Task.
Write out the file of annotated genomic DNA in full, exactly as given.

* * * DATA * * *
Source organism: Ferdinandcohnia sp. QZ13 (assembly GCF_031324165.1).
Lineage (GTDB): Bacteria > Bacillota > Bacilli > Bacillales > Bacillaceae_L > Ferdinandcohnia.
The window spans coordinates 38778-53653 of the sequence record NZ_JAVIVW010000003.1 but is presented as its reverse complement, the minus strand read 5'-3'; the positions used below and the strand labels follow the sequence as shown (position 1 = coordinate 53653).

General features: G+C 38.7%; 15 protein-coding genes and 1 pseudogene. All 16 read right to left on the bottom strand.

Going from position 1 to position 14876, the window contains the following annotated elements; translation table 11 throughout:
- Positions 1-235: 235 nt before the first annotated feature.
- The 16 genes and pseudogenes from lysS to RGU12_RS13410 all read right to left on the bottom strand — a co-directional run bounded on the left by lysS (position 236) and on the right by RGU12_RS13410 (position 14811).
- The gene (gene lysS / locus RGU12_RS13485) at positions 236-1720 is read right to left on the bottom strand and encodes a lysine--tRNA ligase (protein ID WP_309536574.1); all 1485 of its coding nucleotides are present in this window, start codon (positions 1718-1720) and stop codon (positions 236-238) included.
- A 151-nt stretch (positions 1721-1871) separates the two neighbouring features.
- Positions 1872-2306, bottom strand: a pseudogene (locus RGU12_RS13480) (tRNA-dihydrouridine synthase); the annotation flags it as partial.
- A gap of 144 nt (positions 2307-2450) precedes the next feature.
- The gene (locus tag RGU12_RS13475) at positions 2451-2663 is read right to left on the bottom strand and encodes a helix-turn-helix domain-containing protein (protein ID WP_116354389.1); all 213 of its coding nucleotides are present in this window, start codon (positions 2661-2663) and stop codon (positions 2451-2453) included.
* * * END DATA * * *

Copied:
Source organism: Ferdinandcohnia sp. QZ13 (assembly GCF_031324165.1).
Lineage (GTDB): Bacteria > Bacillota > Bacilli > Bacillales > Bacillaceae_L > Ferdinandcohnia.
The window spans coordinates 38778-53653 of the sequence record NZ_JAVIVW010000003.1 but is presented as its reverse complement, the minus strand read 5'-3'; the positions used below and the strand labels follow the sequence as shown (position 1 = coordinate 53653).

General features: G+C 38.7%; 15 protein-coding genes and 1 pseudogene. All 16 read right to left on the bottom strand.

Going from position 1 to position 14876, the window contains the following annotated elements; translation table 11 throughout:
- Positions 1-235: 235 nt before the first annotated feature.
- The 16 genes and pseudogenes from lysS to RGU12_RS13410 all read right to left on the bottom strand — a co-directional run bounded on the left by lysS (position 236) and on the right by RGU12_RS13410 (position 14811).
- The gene (gene lysS / locus RGU12_RS13485) at positions 236-1720 is read right to left on the bottom strand and encodes a lysine--tRNA ligase (protein ID WP_309536574.1); all 1485 of its coding nucleotides are present in this window, start codon (positions 1718-1720) and stop codon (positions 236-238) included.
- A 151-nt stretch (positions 1721-1871) separates the two neighbouring features.
- Positions 1872-2306, bottom strand: a pseudogene (locus RGU12_RS13480) (tRNA-dihydrouridine synthase); the annotation flags it as partial.
- A gap of 144 nt (positions 2307-2450) precedes the next feature.
- The gene (locus tag RGU12_RS13475) at positions 2451-2663 is read right to left on the bottom strand and encodes a helix-turn-helix domain-containing protein (protein ID WP_116354389.1); all 213 of its coding nucleotides are present in this window, start codon (positions 2661-2663) and stop codon (positions 2451-2453) included.